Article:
The Cache Valley Historical Society and the Cache Valley Visitors Bureau are presenting the annual Cache Valley Historic Home Tour on Sept. 7 from 10 a.m to 4 p.m.
This year’s tour includes seven home locations as well as an additional tour of the Logan Freight Depot. Tickets for the tour cost $10 and will showcase homes in Logan and Providence.
Built in or before 1900, many of the homes feature similar Victorian-style attributes — towers, pillars and cupolas. Though one stop on this year’s tour deviates from the theme.
“I think one of the most exciting houses this year is the ‘Boat House’,” stated Courtney Cochley, coordinator of the home tour and president of the Cache Valley Historical Society, in a press release.
Located at 699 N. 600 East in Logan, the Boat House was designed and built by Cache Valley local Clarence Stucki. The initial part of the home was built in 1936 with subsequent additions affixed for the next 60 years.
Stucki made national headlines in 2001 when he was accused of illegally drawing nearly $83,000 worth of electricity from Logan Light and Power at a home other than the Boat House. The home’s proximity to campus — in tandem with its general quirk — has made it a popular housing option for Utah State University student renters over the years.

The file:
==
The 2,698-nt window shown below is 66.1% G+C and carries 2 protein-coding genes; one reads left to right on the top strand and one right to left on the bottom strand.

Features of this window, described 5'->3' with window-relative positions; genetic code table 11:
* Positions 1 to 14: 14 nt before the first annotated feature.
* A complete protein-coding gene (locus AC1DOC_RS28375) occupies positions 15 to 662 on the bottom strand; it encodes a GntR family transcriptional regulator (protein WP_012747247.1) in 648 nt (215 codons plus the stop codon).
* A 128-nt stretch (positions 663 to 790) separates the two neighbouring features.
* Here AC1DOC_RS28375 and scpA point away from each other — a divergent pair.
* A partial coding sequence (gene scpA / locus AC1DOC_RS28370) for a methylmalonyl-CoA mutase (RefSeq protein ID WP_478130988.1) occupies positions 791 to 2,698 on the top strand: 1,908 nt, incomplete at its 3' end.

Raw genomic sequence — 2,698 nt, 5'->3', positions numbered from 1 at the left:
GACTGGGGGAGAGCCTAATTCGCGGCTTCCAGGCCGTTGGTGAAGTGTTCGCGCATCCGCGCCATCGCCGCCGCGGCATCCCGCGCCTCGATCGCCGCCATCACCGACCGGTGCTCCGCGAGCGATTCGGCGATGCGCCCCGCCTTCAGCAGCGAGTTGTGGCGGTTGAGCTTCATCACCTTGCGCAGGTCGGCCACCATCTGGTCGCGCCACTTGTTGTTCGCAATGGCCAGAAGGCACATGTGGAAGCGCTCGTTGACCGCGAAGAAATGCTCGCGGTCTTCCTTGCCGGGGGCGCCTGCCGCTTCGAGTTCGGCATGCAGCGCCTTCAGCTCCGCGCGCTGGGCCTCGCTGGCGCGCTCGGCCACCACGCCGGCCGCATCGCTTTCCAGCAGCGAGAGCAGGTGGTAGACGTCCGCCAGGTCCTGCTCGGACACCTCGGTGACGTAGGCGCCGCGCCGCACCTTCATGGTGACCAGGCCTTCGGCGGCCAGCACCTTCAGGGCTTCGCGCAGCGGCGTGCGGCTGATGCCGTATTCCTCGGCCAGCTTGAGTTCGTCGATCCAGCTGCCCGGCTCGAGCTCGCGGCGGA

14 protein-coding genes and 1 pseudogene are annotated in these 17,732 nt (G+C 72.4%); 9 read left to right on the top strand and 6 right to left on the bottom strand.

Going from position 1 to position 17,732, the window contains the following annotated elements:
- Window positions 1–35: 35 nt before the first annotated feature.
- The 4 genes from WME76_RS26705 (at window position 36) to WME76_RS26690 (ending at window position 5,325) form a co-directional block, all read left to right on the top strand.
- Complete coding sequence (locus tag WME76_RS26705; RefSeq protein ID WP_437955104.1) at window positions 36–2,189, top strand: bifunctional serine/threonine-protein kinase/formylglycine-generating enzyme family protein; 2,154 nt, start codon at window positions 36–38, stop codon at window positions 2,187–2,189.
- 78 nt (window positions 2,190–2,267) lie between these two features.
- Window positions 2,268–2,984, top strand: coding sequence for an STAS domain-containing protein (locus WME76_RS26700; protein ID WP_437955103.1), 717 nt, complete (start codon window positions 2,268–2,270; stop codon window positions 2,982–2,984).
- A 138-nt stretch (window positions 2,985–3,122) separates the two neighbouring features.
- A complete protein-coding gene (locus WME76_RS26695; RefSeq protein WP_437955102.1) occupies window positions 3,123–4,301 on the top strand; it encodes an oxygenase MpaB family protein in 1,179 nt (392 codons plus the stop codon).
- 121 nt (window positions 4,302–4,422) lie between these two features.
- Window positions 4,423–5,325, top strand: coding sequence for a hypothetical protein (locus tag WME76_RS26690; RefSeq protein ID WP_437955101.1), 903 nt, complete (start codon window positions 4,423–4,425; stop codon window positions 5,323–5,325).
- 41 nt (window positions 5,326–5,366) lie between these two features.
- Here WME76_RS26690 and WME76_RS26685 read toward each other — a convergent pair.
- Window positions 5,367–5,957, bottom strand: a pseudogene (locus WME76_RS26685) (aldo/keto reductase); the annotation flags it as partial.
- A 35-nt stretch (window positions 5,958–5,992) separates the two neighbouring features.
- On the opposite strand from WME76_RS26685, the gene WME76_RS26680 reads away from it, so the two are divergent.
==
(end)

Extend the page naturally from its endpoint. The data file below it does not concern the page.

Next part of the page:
“There’s lots of secret rooms and secret cubbies throughout the house,” Cochley said in an interview. “Supposedly, Gerald Ford’s son lived there when he went to Utah State.”
Jack Ford did, indeed, attend USU in the 1970s, but there’s no further evidence on whether he lived at the Boat House.
Tourists will also be able to see the Thatcher-Young Mansion, located at 35 W. 100 South in Logan, where they will be greeted by deceptionist Richard Hatch. The mansion has housed the Hatch Academy of Magic and Music since 2011 — where students can attend violin performance and sleight-of-hand seminars.
“I am really excited to have the Thatcher-Young Mansion on this year’s tour,” Cochley stated in a press release. “The beautiful renovation and the way the space is being used today is a fantastic collaboration between Logan City, CacheARTS and the individual artists who occupy the studios.”
Tickets are available for purchase at the Cache Valley Visitors Bureau and Lee’s Marketplace in Logan and Smithfield. Patrons can also purchase tickets day-of at each of the homes on the tour.
Cochley said all the proceeds fund scholarships for Utah State Students studying local history and travel expenses for local youth to visit the American West Heritage Center in Wellsville.
For more information on the tour, call the Cache Valley Visitors Bureau at (435)755-1890 or visit explorelogan.com.